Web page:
Chamara proceeded to work on an i30, utilizing the vehicle’s registration number (which could be easily obtained by a thief) to retrieve the VIN from the Queensland registration office.

    After entering the VIN into the website, he obtained the Key Code and PIN code, which he used to cut a new key identical to the one in the owner’s possession.

    He then proceeded to the vehicle with the electronic device required for key programming. Upon using the newly cut key to open the door, the alarm was triggered. Chamara connected his electronic device to the OBD port and entered the PIN code from the website, promptly deactivating the alarm.

    It is worth noting that when a car alarm is activated, most people do not investigate immediately, typically waiting until the alarm has persisted for a few minutes.

    Chamara managed to disable the alarm within 10 seconds of gaining access to the Hyundai, making it unlikely that anyone would pay attention to the brief alarm activation.

    After entering the PIN code, Chamara programmed a new key for the vehicle using a blank key. This new key disabled the car’s immobiliser, allowing him to start the engine with the freshly cut key.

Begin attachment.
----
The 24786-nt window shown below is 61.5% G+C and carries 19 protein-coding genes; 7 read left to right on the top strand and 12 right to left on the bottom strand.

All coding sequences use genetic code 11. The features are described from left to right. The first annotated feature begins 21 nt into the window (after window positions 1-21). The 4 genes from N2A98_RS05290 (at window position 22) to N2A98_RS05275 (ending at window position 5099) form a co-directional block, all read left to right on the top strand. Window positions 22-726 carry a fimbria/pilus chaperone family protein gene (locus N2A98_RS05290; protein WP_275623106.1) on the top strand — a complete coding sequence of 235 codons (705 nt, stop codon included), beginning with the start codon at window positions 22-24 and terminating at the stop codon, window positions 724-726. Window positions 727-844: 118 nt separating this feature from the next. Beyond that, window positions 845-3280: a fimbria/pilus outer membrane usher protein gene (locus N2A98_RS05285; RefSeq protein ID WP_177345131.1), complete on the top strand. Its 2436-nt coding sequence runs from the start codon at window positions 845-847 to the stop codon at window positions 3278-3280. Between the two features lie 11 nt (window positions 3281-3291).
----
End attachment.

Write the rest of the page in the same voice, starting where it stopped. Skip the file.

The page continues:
In under a minute, Chamara was able to access and potentially drive away in a Hyundai i30 that had been inaccessible just moments before.

    Getting into the Toyota Kluger

    How about a brand-new Toyota? Chamara informed us that the company had updated its security system in recent years.

    Previously, stealing a new Toyota was as easy as stealing a Hyundai, but it became more challenging with the new security measures. However, last year, the updated security system was compromised, leading to the development of a third-party tool designed to bypass the system.

    The procedure for the Toyota initially paralleled that of the Hyundai. First, a key for the vehicle needed to be cut, which Chamara accomplished using the VIN obtained via the registration and the Queensland registration website.